“Sen. Joe Manchin on Monday shut down one of Senate Budget Committee Chairman Bernie Sanders’s biggest priorities, expanding Medicare, which Manchin warned would undermine the solvency of the broader program,” reports The Hill. “Sanders insisted in a tweet Saturday that his proposal to expand Medicare to cover dental, hearing and vision must be included in a budget reconciliation package that is likely to come in well below the $3.5 trillion price tag Democratic leaders initially envisioned. But Manchin on Monday threw cold water on Sanders’s push to expand Medicare, warning the program faces insolvency in 2026.”

Manchin is also insisting the price tag for the social infrastructure bill be no higher than $1.5 trillion, a full $2 trillion less than the amount Sanders and the Congressional Progressive Caucus settled on after much compromise.

Because these are Democrats we are talking about, we are now required to cross the ever-treacherous span between the nauseating and the utterly surreal. On the far side of that chasm stand House Speaker Nancy Pelosi and House Majority Leader Steny Hoyer, who have spent this entire endeavor watching Pelosi’s precious “moderate” Democrats gnaw through these bills like beavers.

At a historic crossroads that is nothing less than a genuine existential crisis, the speaker and the majority leader have watched as life-and-death provisions of these bills are chopped away by fellow Democrats chasing dollar signs around the building. Their advice to every Democrat in the face of this? Don’t worry, be happy!

“If we don’t act like we are winning, the American people won’t believe it either,” Hoyer reportedly told Democrats during a recent private meeting. Pelosi, for her part, has been telling her caucus that the contest is over, and the corporations have won again. “Embrace this,” she reportedly told the room during that same private meeting, “and have a narrative of success.”

Yes, of course, pretend to lead and have a “narrative of success” so people “believe we’re winning.” This is the politics of fiction, of cowardly lions with gavels and titles, all roar and no bite. That should have been the Democratic Party slogan since right about when Pelosi and Hoyer got involved in big-time politics. “Democrats: Pretending to Lead Since 1981, Because Reagan Was Scary and Republicans Say Mean Things.”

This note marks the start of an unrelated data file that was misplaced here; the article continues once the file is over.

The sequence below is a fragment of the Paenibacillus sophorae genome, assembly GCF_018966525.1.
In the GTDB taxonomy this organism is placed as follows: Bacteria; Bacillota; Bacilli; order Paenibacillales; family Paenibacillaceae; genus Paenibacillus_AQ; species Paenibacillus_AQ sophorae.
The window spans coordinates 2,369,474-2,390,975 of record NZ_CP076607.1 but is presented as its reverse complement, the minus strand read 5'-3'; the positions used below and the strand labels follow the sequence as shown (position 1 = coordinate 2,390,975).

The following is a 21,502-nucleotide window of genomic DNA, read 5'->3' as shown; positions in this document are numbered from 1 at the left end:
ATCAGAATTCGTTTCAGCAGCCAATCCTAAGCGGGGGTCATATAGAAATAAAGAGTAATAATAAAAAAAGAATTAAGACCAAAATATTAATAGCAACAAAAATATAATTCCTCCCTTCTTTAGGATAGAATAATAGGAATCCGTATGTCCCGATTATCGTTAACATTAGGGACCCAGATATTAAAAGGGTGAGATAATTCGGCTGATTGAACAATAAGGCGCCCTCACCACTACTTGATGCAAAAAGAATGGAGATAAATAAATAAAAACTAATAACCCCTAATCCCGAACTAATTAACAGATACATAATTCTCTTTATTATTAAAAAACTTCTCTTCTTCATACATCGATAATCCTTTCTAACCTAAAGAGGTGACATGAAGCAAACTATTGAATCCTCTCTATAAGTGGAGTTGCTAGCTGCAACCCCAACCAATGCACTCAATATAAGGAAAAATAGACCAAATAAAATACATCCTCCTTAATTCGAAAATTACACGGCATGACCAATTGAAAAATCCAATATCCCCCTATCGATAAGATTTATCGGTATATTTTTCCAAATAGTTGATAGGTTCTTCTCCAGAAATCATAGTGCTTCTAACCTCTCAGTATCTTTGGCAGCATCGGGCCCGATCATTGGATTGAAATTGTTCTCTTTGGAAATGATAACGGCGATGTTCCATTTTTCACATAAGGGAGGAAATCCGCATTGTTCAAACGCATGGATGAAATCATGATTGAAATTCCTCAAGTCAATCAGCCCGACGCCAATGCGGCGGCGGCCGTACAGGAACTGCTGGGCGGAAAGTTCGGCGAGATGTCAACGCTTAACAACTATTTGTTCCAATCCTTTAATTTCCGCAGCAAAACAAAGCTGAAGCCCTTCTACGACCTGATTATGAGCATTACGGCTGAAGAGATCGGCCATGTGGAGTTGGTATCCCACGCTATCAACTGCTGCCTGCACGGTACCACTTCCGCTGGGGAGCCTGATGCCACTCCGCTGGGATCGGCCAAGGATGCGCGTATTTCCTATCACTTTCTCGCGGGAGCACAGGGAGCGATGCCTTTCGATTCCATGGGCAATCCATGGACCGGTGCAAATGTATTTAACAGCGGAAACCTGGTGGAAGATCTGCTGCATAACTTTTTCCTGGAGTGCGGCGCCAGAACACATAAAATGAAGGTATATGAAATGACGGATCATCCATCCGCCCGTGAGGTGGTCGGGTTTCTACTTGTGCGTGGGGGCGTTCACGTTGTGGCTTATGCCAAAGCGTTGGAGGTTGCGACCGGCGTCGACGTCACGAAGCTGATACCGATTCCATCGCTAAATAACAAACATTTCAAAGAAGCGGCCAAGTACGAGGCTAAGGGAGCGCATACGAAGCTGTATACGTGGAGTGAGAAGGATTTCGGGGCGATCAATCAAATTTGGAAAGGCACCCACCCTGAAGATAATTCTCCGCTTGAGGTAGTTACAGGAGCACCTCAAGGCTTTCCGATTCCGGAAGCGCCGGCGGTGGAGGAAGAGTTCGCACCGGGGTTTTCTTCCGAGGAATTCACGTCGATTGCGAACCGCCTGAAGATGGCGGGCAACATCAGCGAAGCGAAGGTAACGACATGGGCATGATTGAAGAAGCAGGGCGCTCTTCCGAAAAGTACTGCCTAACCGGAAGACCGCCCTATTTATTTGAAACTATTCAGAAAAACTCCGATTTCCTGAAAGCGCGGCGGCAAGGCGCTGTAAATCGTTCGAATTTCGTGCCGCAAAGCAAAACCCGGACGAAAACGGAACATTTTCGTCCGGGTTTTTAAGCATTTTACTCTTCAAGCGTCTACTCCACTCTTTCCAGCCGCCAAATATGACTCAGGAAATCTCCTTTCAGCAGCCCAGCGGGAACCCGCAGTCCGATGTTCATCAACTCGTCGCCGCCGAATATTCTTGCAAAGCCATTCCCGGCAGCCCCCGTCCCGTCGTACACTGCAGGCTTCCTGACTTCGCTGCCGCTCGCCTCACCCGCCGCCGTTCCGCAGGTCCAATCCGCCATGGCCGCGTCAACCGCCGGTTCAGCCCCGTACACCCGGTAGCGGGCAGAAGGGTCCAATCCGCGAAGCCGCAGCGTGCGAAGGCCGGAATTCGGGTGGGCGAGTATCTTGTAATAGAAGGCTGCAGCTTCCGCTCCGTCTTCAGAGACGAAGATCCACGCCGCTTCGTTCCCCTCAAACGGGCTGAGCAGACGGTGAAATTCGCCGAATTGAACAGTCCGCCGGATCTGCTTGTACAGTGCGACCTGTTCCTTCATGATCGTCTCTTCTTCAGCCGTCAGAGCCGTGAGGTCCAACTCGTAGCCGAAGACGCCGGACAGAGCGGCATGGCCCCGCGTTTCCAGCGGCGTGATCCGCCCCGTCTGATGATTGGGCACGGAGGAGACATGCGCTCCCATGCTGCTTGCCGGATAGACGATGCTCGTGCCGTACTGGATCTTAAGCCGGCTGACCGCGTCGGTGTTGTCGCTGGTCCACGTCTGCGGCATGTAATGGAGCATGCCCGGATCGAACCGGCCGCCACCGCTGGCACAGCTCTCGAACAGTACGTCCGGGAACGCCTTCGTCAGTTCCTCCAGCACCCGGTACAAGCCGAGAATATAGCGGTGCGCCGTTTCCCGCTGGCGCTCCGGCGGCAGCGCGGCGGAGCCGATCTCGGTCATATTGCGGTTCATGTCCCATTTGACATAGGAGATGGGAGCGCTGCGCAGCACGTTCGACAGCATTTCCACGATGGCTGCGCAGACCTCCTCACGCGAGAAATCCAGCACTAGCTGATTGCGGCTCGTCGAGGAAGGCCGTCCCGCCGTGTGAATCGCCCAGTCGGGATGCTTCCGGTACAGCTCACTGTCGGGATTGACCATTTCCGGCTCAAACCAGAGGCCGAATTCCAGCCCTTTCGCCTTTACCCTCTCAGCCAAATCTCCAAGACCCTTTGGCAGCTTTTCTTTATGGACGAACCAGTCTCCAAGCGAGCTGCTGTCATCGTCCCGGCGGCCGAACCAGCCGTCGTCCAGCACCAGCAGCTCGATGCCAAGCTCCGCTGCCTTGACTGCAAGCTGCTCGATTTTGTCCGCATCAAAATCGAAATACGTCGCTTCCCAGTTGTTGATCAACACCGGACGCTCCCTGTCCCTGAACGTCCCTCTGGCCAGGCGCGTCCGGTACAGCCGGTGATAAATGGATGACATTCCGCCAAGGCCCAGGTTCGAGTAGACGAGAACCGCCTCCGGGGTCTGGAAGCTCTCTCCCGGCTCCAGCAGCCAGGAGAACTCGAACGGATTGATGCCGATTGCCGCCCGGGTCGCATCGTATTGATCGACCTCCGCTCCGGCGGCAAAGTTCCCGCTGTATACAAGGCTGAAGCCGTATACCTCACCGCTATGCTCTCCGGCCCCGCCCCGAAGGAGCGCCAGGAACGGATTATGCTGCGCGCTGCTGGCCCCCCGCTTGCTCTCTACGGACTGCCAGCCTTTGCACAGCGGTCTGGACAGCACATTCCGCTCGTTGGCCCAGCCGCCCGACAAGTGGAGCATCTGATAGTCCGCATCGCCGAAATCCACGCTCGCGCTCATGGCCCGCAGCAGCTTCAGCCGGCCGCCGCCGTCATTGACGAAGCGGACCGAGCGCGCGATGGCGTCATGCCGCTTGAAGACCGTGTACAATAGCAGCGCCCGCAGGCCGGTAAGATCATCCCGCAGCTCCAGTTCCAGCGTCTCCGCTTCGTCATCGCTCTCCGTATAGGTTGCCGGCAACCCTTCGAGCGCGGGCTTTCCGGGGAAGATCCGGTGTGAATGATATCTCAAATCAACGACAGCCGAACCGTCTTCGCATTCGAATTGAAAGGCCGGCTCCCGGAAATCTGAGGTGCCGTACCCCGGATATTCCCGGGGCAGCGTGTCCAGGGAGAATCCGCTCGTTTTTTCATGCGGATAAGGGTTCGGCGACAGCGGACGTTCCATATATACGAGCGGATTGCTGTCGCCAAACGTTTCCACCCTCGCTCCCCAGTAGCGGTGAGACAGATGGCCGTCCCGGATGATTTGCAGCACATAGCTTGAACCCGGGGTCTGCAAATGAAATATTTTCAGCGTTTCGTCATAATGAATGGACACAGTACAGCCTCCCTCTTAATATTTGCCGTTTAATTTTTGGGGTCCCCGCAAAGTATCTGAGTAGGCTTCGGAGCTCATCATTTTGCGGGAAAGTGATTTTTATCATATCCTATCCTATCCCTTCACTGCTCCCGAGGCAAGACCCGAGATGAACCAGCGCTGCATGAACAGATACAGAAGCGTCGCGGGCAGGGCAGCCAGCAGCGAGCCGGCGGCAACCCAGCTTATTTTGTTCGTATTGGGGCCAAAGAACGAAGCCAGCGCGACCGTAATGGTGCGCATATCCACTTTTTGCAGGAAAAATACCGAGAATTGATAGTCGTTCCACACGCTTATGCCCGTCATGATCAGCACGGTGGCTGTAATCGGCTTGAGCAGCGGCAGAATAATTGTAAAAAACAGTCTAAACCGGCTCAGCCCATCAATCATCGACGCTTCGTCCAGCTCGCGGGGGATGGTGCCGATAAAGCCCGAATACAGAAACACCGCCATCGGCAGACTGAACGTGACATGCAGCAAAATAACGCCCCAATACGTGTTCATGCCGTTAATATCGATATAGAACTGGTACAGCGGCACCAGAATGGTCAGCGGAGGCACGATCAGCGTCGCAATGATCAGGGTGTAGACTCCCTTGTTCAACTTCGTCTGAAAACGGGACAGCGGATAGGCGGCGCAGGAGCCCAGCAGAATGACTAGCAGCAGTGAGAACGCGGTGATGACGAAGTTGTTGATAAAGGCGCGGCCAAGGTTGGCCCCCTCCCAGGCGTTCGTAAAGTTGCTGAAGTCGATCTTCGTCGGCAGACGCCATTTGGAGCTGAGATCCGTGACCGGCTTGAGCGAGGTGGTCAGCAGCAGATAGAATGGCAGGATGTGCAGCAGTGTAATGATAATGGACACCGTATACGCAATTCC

This is not entirely true, of course. The Congressional Progressive Caucus has from top to bottom fought the good fight since the beginning. If they could be criticized for anything, it is that they were credulous enough to believe the promise that those vital provisions stripped from the infrastructure bill would be revived in the Build Back Better Act.

Perhaps they should have chosen the infrastructure bill as their hill to die on, an immediate signal that compromising on such life-or-death provisions was unacceptable. That’s all hindsight, and besides, how much can the CPC do when the party’s leadership folds like a hotel laundromat?

Another twinkle of a bright spot: Sen. Elizabeth Warren’s wildly popular “two cents” campaign platform to tax the ultra-wealthy may become part of the Build Back Better Act, a replacement for the other taxation vehicles that were gutted from the bill. The idea being proposed is not exactly the same as hers, but it is a close cousin, and would do much to claw back some of the money Donald Trump gave away to his rich pals in December of 2017. Whether it survives the denuding process remains to be seen.

Soon, soon, Pelosi and company keep telling us. The bills will be ready for passage soon… but the Congressional Progressive Caucus may have something to say about that before the deal goes down. It’s a dirty business, and it’s not finished yet.